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Could anyone explain why the two below are not equal? I'm basically trying to figure out what's happening behind the scenes. My understanding was that they'd both refer to the same function but that doesn't seem to be the case.

var foo = function bar() {}

typeof foo //"function"
typeof bar //"function"

foo === bar //false
foo == bar //false
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did you execute it in the order we see it? –  Nick Dandoulakis Jun 14 '11 at 16:04
    
Just FYI, if you want them to refer to the same function, you want something like var foo = function(){}, bar = foo; or function bar(){}; var foo = bar. Then if you compare them they will be equal. –  brymck Jun 14 '11 at 16:19
1  
You must be using IE8 or lower. It is a known bug where not only does bar leak into the enclosing variable scope, but a unique function object is created and assigned to bar. That's why bar is a function but foo is not equal to bar. –  user113716 Jun 14 '11 at 16:43
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4 Answers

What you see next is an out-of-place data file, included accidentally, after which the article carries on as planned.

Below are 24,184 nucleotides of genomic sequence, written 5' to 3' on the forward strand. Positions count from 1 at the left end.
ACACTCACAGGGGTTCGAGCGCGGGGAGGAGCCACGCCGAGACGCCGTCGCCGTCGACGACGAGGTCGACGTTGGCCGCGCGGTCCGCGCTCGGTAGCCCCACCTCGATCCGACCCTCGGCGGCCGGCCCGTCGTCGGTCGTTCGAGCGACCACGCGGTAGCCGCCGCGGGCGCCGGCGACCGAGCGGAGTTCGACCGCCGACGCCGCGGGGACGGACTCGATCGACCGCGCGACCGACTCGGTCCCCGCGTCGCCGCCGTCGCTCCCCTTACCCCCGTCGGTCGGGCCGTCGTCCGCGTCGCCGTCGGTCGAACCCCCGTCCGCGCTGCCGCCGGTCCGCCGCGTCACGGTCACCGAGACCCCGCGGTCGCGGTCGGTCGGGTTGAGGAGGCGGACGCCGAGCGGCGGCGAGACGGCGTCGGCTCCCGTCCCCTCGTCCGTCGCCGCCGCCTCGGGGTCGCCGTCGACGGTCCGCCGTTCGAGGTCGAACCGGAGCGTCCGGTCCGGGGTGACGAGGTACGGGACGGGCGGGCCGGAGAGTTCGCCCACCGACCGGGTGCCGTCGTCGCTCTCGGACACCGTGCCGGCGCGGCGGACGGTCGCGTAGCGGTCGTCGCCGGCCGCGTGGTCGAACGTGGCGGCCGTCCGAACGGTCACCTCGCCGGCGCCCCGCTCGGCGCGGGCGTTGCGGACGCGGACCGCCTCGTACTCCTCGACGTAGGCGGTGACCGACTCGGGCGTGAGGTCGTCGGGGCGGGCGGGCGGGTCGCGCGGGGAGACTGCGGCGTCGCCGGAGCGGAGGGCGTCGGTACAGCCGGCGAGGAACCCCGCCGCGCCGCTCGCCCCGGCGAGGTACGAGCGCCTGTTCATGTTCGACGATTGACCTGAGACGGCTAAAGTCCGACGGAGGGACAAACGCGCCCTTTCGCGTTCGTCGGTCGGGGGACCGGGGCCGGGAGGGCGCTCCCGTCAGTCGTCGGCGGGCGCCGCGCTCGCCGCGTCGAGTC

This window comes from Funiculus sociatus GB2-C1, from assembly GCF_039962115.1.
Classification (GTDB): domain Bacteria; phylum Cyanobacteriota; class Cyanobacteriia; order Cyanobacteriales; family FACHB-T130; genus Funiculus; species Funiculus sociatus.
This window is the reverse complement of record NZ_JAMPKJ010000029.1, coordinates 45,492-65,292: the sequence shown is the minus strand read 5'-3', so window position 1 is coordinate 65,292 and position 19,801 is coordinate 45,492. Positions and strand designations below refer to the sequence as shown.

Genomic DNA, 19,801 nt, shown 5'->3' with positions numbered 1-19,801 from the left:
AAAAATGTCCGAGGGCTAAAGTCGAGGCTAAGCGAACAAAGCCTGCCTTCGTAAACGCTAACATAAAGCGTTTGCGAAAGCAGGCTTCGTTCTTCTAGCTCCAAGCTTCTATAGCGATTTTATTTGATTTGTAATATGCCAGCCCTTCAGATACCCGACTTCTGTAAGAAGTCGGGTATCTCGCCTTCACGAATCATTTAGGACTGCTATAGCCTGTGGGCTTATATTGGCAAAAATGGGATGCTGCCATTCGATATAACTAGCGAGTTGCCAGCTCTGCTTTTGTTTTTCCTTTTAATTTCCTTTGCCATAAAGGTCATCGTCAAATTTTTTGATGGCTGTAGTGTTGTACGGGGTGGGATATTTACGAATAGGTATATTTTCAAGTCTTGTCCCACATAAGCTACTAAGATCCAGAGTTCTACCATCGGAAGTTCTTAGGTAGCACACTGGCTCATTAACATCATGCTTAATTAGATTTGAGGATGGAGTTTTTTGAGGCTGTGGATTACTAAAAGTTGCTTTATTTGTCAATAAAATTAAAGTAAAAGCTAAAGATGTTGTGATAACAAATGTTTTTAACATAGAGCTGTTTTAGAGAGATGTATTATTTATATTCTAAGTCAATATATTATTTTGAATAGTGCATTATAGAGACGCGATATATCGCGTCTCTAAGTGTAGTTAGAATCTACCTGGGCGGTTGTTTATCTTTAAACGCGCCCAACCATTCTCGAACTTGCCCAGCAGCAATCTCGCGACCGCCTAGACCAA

up vote 5 down vote accepted

I don't know about you but my browsers return undefined for typeof bar

typeof bar //"undefined"

demo http://jsfiddle.net/gaby/t8Czr/


The bar reference to the method is only available inside the method itself..

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You're right. I was reading an article and tested it in Firebug console and thought I got the result that I witnessed. Unfortunately the exact code I executed is no longer there. –  John Strickler Jun 14 '11 at 17:01
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Bar is not defined. Bar only exists within the scope of foo.

If you were to declare bar first then set foo equal to bar your results will be as expected.

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This is a named function expression because of the assignment to foo. In a named function expression, the name of the function is only available within the enclosing scope of the function itself, but not outside.

Outside it will simply be undefined.

var foo = function bar() { typeof bar; /* function */ };
bar; // undefined

Had the assignment to foo not been there, this would have been a function declaration and the identifier bar would have been available throughout the enclosing scope, even before the function was declared.

typeof bar; // function
function bar() {}

This is a good article to understand how named function expressions work and how they differ from function declarations.

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